THE small house has lately become a large problem. It's because the small house must serve the purpose of a large house. Architect Walter Bradnee Kirby, of New Canaan, Connecticut, has solved the problem with great success in a series of houses at Glenbrook, Connecticut, of which this is one.

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Better Homes & Gardens September 1937 Magazine Article: Cracks YOU CAN'T LAUGH OFF

Pages: 24, 25, 77

Article

Cracks YOU CAN'T LAUGH OFF

JUST think of the number of times your harassed eye has followed the line of a brand-new crack wriggling its nonchalant way across your plaster wall or ceiling, reminding you of a map of the Mississippi or the Amazon. Think of that beautiful paneled door which, in the second winter of its infancy, allowed the blessed outer air to enter, even tho closed.

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Better Homes & Gardens September 1937 Magazine Article: AN OLD HOUSE SPROUTS NEW Wings

Pages: 26, 76

Article

AN OLD HOUSE SPROUTS NEW Wings

FRAZIER FORMAN PETERS, architect and author, has remodeled many old New England houses for others, but the "Homestead," at Chestnut Hill, near Westport, Connecticut, he restored for his own use. He admits that he was less concerned with economy than with making just what he wanted of it. He overcame a bad case of shabbiness and disrepair, added rooms, and in the end he has a house, as you can see, of unusual appeal and livability in which none of the subtle, pleasant quality of another period was lost.

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Better Homes & Gardens September 1937 Magazine Article: FOR AN UP-AND-COMING FAMILY

Pages: 27, 84, 85

Article

FOR AN UP-AND-COMING FAMILY

PLANNING of a home today, more than ever before, requires careful and exact thinking, as the demands on the home of an alert and active family are widening and increasing all the time. To provide a maximum use of the various rooms without any friction between the individuals or groups involved is an essential part of the problem.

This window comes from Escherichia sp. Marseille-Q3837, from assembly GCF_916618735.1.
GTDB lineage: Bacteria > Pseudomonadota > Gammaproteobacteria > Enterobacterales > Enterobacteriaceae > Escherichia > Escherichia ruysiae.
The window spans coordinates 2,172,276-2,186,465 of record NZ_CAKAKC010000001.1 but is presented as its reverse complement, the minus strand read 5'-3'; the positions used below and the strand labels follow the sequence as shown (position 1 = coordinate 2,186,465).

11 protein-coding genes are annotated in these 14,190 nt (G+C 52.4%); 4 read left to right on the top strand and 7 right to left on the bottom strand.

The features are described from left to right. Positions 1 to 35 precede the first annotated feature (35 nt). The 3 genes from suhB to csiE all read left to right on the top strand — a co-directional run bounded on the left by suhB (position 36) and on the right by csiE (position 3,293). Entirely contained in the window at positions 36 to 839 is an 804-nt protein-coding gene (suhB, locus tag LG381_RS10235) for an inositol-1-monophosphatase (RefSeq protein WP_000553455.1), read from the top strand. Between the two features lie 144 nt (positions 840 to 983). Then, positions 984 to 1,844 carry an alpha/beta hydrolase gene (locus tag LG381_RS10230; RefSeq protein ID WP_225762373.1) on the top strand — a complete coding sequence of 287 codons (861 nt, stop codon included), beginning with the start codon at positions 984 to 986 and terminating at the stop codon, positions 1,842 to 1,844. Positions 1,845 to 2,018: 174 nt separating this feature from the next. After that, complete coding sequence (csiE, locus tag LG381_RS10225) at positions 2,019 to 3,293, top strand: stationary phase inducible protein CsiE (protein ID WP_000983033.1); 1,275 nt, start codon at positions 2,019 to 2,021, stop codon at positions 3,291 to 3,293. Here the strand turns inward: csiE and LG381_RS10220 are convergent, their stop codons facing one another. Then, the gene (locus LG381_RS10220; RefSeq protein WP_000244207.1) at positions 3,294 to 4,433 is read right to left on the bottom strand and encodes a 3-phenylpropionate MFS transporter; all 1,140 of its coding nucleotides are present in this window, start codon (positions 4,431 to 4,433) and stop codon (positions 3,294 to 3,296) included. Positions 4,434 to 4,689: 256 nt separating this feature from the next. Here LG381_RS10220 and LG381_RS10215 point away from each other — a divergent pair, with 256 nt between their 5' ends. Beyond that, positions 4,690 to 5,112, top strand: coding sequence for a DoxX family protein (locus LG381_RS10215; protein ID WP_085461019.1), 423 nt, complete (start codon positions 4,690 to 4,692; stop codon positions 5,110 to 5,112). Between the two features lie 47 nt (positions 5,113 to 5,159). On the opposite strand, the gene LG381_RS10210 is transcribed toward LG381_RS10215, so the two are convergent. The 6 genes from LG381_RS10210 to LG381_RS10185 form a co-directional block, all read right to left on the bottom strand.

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Better Homes & Gardens September 1937 Magazine Article: GARDENING IN THE American Manner

Pages: 28, 29

Article

GARDENING IN THE American Manner

"THIS brush has to be grubbed out. It's a nuisance building on such rough land, you know! But only by getting out of town could we afford to buy a sizable piece of land."

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Better Homes & Gardens September 1937 Magazine Article: Furnishings IN THE WILLIAMSBURG SPIRIT

Pages: 30, 31, 86, 87

Article

Furnishings IN THE WILLIAMSBURG SPIRIT

LIKE stepping back thru the looking-glass of time is a trip today to Williamsburg, Virginia, in the eighteenth century the capital city of England's proudest colony. On the soft southern breeze the British flag of that period is flying. The coat of arms of the House of Hanover adorns the Governor's Palace. Lovely ladies in the exhibition buildings wear billowing Colonial gowns.

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Better Homes & Gardens September 1937 Magazine Article: I COULDN'T Believe IT

Pages: 32, 33

Article

I COULDN'T Believe IT

I SIMPLY couldn't believe that in this little 8 by 8-foot room designed by the Singer Sewing Machine Company there could be hidden real magic. Yet these photographs tell the story of what unfolded before my startled, delighted eyes.

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Better Homes & Gardens September 1937 Magazine Article: New England COOKS FOR EXPERTS

Pages: 34, 35, 68, 69

Article

New England COOKS FOR EXPERTS